What these critics do not take into account is that the lockdown necessarily had to be immediate for it to be effective in any manner. Consider a situation in which the lockdown was announced two days in advance. Each person, acting in their own self-interest, would proceed to travel back to their homes, where they could be safe with their families. There would have been an immense outflow of migrants from bigger cities and towns, to rural villages. This, however, would have defeated the very purpose of the lockdown. Though each person individually might not have caused any harm, the large-scale movement would effectively have led to the large-scale transmission of the virus from the cities to the villages. Further, by using crowded public transport systems, they would have increased transmission amongst themselves. I do not mean to suggest that the migrants do not have the right to be with their families, or that they should be treated any worse than those more privileged. During these terrible times, they do deserve to be safe at home with their families. Their large population, unfortunately, necessitated such a move in order to effectively prevent the virus from spreading.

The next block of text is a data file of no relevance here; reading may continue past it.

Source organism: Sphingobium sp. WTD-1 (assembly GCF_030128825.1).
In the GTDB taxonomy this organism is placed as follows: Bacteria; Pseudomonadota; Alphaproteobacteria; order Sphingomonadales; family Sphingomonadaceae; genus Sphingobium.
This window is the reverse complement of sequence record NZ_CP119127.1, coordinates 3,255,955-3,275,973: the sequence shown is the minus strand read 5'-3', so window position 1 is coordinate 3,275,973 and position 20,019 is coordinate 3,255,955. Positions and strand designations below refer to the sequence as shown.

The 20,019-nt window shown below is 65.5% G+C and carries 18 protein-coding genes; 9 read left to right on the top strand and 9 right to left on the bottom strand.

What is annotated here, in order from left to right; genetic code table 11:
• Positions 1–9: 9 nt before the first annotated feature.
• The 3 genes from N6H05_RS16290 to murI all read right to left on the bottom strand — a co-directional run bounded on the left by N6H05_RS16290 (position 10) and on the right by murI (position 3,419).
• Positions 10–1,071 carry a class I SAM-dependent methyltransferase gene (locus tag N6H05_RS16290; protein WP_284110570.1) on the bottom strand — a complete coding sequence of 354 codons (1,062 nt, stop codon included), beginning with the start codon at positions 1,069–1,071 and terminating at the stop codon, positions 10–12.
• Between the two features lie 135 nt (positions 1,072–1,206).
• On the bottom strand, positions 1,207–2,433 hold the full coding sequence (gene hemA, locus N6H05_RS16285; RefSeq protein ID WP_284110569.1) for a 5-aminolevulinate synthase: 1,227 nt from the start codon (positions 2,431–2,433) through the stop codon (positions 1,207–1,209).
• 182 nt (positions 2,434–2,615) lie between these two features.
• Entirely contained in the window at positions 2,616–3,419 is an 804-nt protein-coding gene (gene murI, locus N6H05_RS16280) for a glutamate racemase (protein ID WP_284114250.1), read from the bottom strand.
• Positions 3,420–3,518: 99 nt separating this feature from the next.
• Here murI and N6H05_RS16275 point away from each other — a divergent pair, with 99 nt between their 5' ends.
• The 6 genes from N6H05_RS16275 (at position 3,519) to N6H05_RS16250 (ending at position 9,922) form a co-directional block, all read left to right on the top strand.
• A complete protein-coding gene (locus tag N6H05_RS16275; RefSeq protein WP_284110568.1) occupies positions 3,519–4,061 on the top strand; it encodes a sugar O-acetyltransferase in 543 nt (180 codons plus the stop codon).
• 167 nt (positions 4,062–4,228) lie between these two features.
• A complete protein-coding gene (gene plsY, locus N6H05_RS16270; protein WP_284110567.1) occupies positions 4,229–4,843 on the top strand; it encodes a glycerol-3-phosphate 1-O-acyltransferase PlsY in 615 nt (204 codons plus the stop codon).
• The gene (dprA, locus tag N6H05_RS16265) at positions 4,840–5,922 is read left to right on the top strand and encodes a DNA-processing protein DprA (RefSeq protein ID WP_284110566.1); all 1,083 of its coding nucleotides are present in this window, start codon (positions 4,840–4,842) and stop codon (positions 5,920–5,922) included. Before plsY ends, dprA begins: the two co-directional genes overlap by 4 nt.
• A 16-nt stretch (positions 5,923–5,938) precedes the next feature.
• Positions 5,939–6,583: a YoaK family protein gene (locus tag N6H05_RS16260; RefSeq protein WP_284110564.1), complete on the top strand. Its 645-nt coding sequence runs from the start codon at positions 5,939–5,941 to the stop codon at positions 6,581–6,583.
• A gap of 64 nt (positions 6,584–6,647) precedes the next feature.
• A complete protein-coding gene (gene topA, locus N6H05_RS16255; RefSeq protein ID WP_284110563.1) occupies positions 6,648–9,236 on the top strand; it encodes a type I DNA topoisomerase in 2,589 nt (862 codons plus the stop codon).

The entire purpose of the lockdown was to ensure that there would be effective containment of transmission. Had the government allowed every person to return home, then the battle would have been even more difficult, and the virus would have spread to a far greater number of people. Most states do not have a robust enough healthcare system in place. The influx of migrants returning home, many of them undoubtedly infected, and spreading the virus would have inevitably led to the collapse of these weak systems. Hardin suggested that coercive action was the only way to prevent the tragedy of commons. The only way for government to ensure that its systems could handle the pandemic, unfortunately, was to impose a complete lockdown immediately. Some critics point to countries such as Singapore which provided its citizens with advance notice before imposing a lockdown. What they fail to consider, however, is that Singapore has a total population of barely sixty lakh people; Delhi itself, on the other hand, has a roughly two crore population. The tragedy of commons, unfortunately, only rears its head when the there is substantial pressure on the system. A few people travelling within the country might not cause harm, but when forty five crore people decide to return to their homes, you can be sure that systems will fail.